Some days are hard.
I stood watching the baby struggling for breath, still cyanotic hours after her birth. She had swallowed a large amount of meconium during the birth process. Despite suctioning and resuscitation, we were unable to help her breathe normally. Now she was on maximum oxygen therapy after CPAP had failed. My heart sank even further as I read the chart. She was her mom’s fourth child, but of the three before her, only one was still alive. The next morning her crib was empty.
The morning before, I learned that Dora had died. Dora had been living in the hospital for the last several months. She suffered from chronic lung disease from tuberculosis as well as heart failure. Every morning I would see her, and she somehow usually was able to give me a smile. Each day I felt a little more helpless as I saw her slowly deteriorate, the medications no longer helping. She made me a beautiful bilum (decorative bag) the week before she died. We often prayed together, although I know towards the end, she was losing hope and the will to live.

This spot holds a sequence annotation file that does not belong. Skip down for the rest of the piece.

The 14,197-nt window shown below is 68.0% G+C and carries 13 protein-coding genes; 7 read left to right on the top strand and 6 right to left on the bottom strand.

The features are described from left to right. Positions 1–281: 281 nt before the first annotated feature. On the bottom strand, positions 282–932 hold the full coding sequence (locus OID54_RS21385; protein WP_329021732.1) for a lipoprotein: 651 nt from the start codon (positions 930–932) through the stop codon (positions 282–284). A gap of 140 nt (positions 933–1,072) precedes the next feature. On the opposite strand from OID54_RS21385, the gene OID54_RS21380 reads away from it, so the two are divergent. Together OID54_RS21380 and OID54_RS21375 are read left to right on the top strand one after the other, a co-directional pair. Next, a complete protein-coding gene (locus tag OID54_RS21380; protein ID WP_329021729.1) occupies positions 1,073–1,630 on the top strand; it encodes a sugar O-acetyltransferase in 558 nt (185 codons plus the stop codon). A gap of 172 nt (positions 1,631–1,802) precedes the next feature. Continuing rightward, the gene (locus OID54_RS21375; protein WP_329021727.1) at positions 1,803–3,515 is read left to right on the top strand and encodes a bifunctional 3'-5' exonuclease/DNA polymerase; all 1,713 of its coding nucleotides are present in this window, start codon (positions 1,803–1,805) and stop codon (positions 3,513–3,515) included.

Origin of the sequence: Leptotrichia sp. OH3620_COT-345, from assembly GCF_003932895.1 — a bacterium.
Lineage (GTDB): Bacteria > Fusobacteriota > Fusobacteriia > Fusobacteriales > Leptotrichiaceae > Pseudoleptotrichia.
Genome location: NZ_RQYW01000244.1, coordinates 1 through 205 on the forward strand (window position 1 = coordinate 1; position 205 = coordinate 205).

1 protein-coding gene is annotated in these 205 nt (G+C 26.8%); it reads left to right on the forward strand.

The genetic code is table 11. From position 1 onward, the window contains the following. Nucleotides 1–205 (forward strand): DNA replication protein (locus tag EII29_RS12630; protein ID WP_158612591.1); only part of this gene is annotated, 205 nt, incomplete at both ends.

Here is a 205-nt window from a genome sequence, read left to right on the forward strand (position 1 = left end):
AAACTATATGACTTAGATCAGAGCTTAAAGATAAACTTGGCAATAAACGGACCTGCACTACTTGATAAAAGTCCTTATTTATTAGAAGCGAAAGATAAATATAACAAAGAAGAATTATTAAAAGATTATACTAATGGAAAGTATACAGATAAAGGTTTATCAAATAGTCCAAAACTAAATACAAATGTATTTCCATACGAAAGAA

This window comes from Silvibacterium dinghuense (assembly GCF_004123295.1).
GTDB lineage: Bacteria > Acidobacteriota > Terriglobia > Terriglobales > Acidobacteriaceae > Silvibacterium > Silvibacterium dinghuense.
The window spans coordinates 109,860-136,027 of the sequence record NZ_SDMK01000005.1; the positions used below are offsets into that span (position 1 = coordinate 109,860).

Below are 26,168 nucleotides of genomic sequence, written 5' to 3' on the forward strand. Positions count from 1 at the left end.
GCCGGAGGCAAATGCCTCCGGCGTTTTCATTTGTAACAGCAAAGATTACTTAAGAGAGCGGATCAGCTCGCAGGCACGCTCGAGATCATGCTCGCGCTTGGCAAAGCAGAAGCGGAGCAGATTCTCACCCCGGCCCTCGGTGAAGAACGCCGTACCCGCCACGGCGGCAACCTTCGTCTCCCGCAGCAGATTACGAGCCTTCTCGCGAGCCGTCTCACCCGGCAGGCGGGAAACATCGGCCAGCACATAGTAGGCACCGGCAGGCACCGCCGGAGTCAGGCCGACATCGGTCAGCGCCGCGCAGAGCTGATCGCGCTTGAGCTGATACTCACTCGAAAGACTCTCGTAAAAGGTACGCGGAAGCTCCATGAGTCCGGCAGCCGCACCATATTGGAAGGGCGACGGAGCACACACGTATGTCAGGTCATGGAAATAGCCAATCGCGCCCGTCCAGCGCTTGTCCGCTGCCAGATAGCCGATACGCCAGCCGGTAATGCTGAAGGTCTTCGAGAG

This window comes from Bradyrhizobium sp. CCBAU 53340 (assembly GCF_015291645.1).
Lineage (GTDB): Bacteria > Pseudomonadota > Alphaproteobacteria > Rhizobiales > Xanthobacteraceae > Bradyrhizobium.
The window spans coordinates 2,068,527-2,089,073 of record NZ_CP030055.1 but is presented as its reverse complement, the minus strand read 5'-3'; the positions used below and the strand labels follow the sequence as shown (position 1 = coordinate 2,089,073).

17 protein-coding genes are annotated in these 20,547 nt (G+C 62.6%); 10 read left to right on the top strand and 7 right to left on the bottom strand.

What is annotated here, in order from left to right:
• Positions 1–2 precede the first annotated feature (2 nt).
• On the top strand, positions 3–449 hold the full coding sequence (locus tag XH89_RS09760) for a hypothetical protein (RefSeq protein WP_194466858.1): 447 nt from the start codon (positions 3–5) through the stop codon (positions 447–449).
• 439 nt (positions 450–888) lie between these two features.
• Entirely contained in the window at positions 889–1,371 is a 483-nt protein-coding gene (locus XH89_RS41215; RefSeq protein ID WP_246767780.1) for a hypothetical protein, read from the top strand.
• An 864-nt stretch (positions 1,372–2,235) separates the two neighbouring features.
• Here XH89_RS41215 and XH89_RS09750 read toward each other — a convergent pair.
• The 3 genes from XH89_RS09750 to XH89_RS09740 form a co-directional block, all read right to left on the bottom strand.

Later that night I took care of a woman who had been brought into the ER after being tortured in her village, being accused of sorcery. She had burns on her back, chest, arms and legs and a deep machete wound in one leg. She struggled to answer my simple questions, on the edge of shock.
In clinic, I pushed through, but unable to fully hide the sadness and weariness I felt. A dear friend offered me some really good advice post-call-“Take a nap and then pray for these patients.” Later, I released them to God with tears, anger and confusion giving way to shared grief.
Henri Nouwen talks of service as an encounter with God, “a joyful way of life in which our eyes are opened to the vision of the true God who chose to be revealed in servanthood. The poor are called blessed not because poverty is good, but because theirs is the kingdom of heaven; the mourners are called blessed not because mourning is good, but because they shall be comforted.”
Today I’ve had in my mind the image of Jesus calling out to Mary Magdalene from The Chosen. Christ chooses to see us amid our brokenness, pain, and suffering. He meets us there. He was working here before I came and will stay long after I leave. He is working through my incredible PNG colleagues. I don’t always understand it, but it will always be a privilege to join Him in His work.